Barbie Director Greta Gerwig Breaks Records With Ken-Ormous $162 Million Opening Weekend


Update 07/24/2023: Though Saturday ticket sales pointed to a $155 million opening weekend for "Barbie," Variety reports that the final tally is a Ken-tastic $162 million. The headline has been updated to reflect this. Original article follows.

If you popped into a movie theater in America this weekend, there's a good chance you saw a high concentration of the color pink. Moviegoers decked themselves out in neon pink, pastel pink, and every other shade of the hue to go see Greta Gerwig's "Barbie," and while "a whole lot of people in pink" isn't exactly quantitative data, we now have the box office numbers to prove that "Barbie" made a big debut. According to Variety, the movie raked in $155 million at the box office this weekend, earning back its reported production budget and smashing a few records to boot.

Gerwig now holds the highest-grossing opening weekend ever for a female director, as "Barbie" narrowly beat out the record set by "Captain Marvel" (co-directed by Anna Boden and Ryan Fleck). The Marvel movie had in turn topped the record set by Patty Jenkins with "Wonder Woman" just two years earlier.

Seven months into 2023, "Barbie" is also the biggest debut of the year so far for American audiences, besting the family-friendly "Super Mario Bros. Movie," which opened to $146 million domestically in April. While "Barbie" may not end up having the legs that the Illumination animated movie had internationally ("Barbie" has been banned in Vietnam and delayed in parts of Pakistan), it's certainly set to make history in the U.S. With "Oppenheimer" also raking in the dough, this weekend will be the biggest for moviegoers since the COVID-19 pandemic shut down theaters in 2020.

A whole lot of people visited Barbieland this weekend

Like a Barbie stepping down from her dream house, "Barbie" floated right past market expectations for its release this weekend, beating out projected box office numbers by upwards of $45 million, according to Forbes. That's a huge underestimation, and one that reveals Hollywood's blind spot when it comes to making movies that appeal to women. According to Variety, 65 percent of audiences polled at "Barbie" screenings this weekend were women, an inverse proportion of the typical audience makeup for movies with opening weekends north of $100 million (a category that, in the last decade at least, has largely belonged to superhero movies).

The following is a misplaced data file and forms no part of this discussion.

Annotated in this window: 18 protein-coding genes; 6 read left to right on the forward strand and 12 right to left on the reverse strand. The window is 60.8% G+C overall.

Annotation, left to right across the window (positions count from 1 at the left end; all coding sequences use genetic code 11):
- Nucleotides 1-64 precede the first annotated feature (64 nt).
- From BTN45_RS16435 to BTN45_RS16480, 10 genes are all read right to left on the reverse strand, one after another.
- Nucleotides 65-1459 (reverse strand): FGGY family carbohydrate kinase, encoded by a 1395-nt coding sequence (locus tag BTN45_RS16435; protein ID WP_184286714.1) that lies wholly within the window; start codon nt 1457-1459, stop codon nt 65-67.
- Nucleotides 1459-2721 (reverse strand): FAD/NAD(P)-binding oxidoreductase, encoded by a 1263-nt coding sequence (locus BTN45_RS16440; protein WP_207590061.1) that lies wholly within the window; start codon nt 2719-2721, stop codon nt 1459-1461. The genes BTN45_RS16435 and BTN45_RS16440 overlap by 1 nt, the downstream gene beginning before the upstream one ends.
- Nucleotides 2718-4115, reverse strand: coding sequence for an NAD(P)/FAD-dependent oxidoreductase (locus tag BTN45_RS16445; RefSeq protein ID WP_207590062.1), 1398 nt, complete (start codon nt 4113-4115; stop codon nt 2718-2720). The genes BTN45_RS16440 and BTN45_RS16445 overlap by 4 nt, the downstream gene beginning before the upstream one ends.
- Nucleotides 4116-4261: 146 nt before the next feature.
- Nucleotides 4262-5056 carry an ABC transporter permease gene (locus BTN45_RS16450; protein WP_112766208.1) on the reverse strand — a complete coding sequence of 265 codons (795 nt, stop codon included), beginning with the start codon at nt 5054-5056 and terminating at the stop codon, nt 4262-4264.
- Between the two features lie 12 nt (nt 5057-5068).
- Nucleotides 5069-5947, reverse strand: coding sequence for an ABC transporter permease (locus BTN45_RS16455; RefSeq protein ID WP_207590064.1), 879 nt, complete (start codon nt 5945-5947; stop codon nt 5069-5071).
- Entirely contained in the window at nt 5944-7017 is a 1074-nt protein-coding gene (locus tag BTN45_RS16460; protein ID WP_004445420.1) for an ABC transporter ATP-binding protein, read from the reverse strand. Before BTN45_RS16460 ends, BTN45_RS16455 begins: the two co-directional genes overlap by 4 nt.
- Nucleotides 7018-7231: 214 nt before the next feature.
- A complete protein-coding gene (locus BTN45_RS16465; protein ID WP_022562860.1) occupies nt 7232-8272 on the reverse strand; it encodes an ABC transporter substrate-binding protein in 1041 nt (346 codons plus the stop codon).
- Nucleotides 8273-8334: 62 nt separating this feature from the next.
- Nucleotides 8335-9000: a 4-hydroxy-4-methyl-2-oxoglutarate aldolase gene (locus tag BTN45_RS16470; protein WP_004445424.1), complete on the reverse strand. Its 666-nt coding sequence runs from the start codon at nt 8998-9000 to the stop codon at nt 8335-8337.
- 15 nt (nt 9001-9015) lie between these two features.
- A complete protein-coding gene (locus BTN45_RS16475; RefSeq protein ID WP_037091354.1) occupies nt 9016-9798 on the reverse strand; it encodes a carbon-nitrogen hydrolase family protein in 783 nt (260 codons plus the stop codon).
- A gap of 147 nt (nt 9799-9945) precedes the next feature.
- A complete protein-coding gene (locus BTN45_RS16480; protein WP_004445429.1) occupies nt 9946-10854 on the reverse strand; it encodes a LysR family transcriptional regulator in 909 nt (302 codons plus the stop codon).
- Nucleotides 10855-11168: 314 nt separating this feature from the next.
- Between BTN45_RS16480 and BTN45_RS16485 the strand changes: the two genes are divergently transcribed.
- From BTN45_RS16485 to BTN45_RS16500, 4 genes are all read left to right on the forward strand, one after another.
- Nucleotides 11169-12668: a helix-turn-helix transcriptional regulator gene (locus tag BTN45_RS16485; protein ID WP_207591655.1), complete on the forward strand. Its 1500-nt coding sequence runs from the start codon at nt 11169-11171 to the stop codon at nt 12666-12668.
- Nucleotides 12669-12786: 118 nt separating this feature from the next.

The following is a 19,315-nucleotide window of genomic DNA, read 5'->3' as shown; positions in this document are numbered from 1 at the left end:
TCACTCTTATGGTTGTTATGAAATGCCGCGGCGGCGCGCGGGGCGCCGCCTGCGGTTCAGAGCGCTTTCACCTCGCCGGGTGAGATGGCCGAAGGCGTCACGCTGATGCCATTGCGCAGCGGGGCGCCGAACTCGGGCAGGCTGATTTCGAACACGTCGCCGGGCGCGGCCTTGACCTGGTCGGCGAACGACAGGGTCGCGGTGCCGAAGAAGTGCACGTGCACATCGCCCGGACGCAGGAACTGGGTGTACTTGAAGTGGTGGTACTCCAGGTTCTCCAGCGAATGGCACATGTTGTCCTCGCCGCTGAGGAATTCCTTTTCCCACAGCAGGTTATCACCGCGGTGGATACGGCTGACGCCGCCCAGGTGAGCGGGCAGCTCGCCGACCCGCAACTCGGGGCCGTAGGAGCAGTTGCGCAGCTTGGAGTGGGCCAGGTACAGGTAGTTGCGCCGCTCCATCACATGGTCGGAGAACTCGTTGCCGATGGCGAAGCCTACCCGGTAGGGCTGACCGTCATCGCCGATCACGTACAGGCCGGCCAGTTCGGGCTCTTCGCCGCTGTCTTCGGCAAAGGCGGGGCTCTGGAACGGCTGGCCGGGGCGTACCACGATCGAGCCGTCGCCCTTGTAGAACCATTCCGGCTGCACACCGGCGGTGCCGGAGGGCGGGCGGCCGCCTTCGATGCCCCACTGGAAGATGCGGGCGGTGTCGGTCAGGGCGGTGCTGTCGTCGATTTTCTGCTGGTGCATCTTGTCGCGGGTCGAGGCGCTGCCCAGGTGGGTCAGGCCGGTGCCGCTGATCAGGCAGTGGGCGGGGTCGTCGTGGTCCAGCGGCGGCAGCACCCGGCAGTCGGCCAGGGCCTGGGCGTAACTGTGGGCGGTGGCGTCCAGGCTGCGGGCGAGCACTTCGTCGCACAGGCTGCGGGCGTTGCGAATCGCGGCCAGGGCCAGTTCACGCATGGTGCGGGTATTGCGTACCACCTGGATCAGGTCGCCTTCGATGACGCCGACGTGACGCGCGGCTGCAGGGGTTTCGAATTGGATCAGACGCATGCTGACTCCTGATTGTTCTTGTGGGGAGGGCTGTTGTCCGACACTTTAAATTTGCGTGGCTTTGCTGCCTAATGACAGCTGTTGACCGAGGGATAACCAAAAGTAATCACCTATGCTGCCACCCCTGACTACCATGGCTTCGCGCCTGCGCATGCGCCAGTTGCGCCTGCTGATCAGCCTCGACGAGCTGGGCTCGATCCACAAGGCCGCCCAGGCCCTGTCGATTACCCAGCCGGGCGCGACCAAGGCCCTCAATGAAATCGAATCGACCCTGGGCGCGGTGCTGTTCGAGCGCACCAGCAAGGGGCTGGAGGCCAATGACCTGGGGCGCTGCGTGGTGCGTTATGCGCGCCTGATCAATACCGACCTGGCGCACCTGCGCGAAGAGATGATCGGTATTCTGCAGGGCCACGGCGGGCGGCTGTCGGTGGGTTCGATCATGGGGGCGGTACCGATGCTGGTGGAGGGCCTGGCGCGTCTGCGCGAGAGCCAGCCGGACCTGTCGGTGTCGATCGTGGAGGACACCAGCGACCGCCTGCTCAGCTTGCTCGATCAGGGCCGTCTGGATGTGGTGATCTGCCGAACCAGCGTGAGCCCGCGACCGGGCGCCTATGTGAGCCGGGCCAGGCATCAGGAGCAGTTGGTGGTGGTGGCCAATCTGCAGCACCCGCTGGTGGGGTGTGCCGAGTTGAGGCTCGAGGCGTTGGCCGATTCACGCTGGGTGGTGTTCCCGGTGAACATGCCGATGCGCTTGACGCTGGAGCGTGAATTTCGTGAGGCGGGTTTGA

While the industry will surely try to package this success story into a bite-sized lesson, it's worth noting that there are probably multiple reasons "Barbie" sailed above expectations. There are lifelong or former fans of the dolls, sure, but the crowds also include fans of stars Ryan Gosling and Margot Robbie and director Gerwig, Barbenheimer double feature participants riding the high of internet memes, and plenty of people who may have simply been eager to find an excuse to dress up at the movies.

The lesson here shouldn't be that Mattel products make blockbusters, but that good, conversation-starting movies with a fun hook make blockbusters – and that men aren't the only people who go to the movies. /Film's BJ Colangelo called "Barbie" a movie that pulls off "an extravagant celebration of golden age musicals, intellectual musings on gender theory, and a moving embrace of femininity." The movie has also left audiences happy, earning an A CinemaScore and 90 percent across the board on Rotten Tomatoes. The Barbies were right: they really can do anything.

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